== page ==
President Kim Dae Jung’s Sunshine Policy & Politics As A Path To Peace

 

President Kim has said:

“Peace, reconciliation and love are all Christian values and since this has been my motto throughout my life, one could say that the foundation for the Sunshine Policy is Christian values.  However, the wisdom of the East has also played a role, e.g. Buddhist ideas of mercy and Confucius ideas of tolerance.  Peace in Asia is directly related to peace in the world.  Peace on the Korean Peninsula is also directly related to the economic development in the region, which is turning into a huge market globally.” (The 21st Century and the Korean People, Page 317)

 

The Sunshine Policy for which President Kim won the 2000 Nobel Peace Prize was motivated by his deep faith and personal commitment toward forgiveness, compassion and reconciliation.  It is essentially a manifestation of the Holy Spirit and so it has great power to effect positive outcome and change.  Before the historic meeting of President Kim Dae Jung and Kim Jong IL in 2000, the two Korea’s were armed bastions, on hair trigger alert where the slightest provocation could have brought a new Korean war. 

 

Since the implementation of the Sunshine Policy there has been a dramatic lessening of tension on the Korean Peninsula; there is huge investment in North Korea by South Korean corporations to bring jobs and improve the overall well being of the people; and there is a major flow of NGO humanitarian aid to the North Korean people.  In the southern part of North Korea, in Geosong, there are large tourist facilities being developed and which will be expanded and the model used in other parts of North Korea to encourage tourism. In short President Kim’s Sunshine Policy has done just that, it has brought light to a relationship which has been in the dark since 1950 and is beginning to heal.  One can say that forgiveness, compassion, reconciliation are the Light of God and this Light was shown upon the relationship with North Korea to bring healing. 

 

The Sunshine Policy softened North Korea’s attitudes towards South Korea by encouraging interaction and economic assistance; you can see this directly in Geosong, North Korea.  The policy has three basic principles: Peaceful coexistence, however no armed provocation by the North will be tolerated; Peaceful exchange, the South actively seeks cooperation with the North on all economic and social matters; and Peaceful unification, the South will not attempt to absorb the North in anyway; but both countries will strive for long term unification, in perhaps a 25-50 year time frame.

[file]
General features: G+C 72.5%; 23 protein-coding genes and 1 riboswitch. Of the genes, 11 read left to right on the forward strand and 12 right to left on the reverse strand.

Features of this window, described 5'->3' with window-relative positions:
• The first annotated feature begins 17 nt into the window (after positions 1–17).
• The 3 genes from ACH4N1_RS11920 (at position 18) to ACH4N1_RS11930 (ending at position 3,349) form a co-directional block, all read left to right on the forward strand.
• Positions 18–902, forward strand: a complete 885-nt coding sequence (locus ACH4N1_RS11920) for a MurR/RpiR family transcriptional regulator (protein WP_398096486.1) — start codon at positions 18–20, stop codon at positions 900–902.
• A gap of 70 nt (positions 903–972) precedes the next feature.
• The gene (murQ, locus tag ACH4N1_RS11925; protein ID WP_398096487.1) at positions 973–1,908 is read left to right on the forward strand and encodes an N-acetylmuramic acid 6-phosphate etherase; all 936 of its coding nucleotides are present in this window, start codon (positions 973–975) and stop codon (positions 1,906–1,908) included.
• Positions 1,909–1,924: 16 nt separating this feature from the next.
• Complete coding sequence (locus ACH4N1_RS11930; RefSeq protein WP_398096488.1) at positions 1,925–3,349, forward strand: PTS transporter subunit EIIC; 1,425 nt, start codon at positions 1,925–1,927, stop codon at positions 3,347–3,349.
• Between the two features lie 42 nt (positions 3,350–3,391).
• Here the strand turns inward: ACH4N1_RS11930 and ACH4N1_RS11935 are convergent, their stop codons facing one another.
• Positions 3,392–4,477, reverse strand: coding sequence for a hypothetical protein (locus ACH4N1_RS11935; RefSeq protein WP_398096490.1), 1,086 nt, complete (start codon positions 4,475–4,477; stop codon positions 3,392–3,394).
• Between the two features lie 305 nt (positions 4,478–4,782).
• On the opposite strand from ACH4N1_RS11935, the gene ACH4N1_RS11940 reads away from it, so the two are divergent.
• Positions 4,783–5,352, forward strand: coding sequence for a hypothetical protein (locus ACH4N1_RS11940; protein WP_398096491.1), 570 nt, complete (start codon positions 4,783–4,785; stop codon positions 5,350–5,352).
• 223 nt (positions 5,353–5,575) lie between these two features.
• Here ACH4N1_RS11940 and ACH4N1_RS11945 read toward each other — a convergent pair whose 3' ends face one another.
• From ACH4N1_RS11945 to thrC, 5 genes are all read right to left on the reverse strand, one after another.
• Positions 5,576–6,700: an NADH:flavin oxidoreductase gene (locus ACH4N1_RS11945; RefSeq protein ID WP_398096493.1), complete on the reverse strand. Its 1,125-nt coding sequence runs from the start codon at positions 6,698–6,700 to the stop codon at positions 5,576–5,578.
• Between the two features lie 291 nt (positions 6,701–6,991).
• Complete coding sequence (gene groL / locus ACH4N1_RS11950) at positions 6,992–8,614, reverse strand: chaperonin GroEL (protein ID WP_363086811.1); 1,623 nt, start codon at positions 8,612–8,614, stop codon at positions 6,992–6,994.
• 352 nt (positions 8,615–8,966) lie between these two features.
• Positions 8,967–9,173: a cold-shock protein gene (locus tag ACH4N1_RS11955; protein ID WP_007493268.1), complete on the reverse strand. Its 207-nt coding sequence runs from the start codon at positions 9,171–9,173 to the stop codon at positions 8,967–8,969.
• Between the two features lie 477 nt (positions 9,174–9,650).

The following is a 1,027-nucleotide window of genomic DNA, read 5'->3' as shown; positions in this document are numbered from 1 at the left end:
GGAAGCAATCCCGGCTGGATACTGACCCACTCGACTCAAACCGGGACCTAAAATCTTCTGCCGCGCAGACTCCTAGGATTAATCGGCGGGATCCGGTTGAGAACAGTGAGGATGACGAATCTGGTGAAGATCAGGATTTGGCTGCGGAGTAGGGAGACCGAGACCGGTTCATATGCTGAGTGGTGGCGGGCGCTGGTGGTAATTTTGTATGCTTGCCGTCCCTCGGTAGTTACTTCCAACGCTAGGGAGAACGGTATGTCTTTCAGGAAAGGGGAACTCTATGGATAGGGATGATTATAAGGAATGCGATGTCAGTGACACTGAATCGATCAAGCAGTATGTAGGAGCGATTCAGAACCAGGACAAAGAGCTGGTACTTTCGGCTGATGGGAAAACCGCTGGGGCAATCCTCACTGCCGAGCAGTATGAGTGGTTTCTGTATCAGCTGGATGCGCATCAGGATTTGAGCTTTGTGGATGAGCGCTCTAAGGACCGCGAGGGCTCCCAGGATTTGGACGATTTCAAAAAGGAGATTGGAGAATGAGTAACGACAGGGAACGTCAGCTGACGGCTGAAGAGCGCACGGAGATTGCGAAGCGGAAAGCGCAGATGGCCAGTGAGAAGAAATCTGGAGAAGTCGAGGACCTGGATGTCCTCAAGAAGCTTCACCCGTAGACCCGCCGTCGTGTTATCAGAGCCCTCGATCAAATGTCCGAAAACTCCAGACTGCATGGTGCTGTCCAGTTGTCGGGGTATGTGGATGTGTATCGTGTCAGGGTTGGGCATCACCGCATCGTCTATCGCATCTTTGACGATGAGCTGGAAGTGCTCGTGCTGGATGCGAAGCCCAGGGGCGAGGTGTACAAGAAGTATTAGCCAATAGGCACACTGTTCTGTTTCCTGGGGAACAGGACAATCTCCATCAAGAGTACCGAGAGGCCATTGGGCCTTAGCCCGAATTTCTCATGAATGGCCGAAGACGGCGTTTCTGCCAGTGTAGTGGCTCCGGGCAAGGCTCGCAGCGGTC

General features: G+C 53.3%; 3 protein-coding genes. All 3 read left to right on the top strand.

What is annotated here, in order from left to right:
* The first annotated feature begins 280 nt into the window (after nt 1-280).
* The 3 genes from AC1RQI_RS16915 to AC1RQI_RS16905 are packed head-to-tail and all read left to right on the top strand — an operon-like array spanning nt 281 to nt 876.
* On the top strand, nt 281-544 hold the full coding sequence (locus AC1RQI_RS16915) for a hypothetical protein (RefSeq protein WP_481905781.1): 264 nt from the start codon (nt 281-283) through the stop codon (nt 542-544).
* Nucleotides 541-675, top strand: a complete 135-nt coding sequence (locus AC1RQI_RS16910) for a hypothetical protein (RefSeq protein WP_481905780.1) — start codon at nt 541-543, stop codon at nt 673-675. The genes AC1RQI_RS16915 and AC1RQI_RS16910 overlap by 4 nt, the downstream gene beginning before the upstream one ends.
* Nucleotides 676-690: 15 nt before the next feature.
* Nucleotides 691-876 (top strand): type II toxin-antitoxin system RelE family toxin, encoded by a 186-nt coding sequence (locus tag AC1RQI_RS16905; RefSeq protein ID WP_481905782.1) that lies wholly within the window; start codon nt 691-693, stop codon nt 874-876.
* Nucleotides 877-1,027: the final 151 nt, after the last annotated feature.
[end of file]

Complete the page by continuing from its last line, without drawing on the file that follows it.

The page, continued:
The goal of the Policy is peaceful coexistence rather than regime change or reunification, although reunification is the very long range goal.

 

As part of the Policy there would be three stages: Confederation, to create a organizational framework which would create by treaty, two empowered states which would later adopt a constitution; Federation (Latin: foedus, covenant) a union comprising North and South Korea as partially self-governing states or regions united by a central ("federal") government. In a federation, the self-governing status of the component states is typically constitutionally entrenched and may not be altered by a unilateral decision of the central government

 

Market Economics As A Path To Peace

 

Why Does War Exist (Excerpts From: War, Peace and the Social Order-By Brian Fogerty)

 

Professor Brian Fogerty in his book: War, Peace and the Social Order* analyzes the nature of war and why it exists; most President’s of countries still today believe “war brings peace” which it never does, only plants the seeds of future wars.  Professor Fogarty makes the following case:

“The Cold War is over but the US military has worked hard at finding a new mission. Today the US military is charged with the global advancement of American interests and enforcements of American dictates.  The ongoing Gulf crisis has helped justify that mission, while the military has also tried its hand at peace enforcement roles in missions while retaining at least part of the old one, and because it has managed simply to maintain its enormous size, the influence of the military in American civilian life seems as strong as ever. The United States continues to be a society organized for war, as exemplified by the permeation of military values into many of its most central institutions”.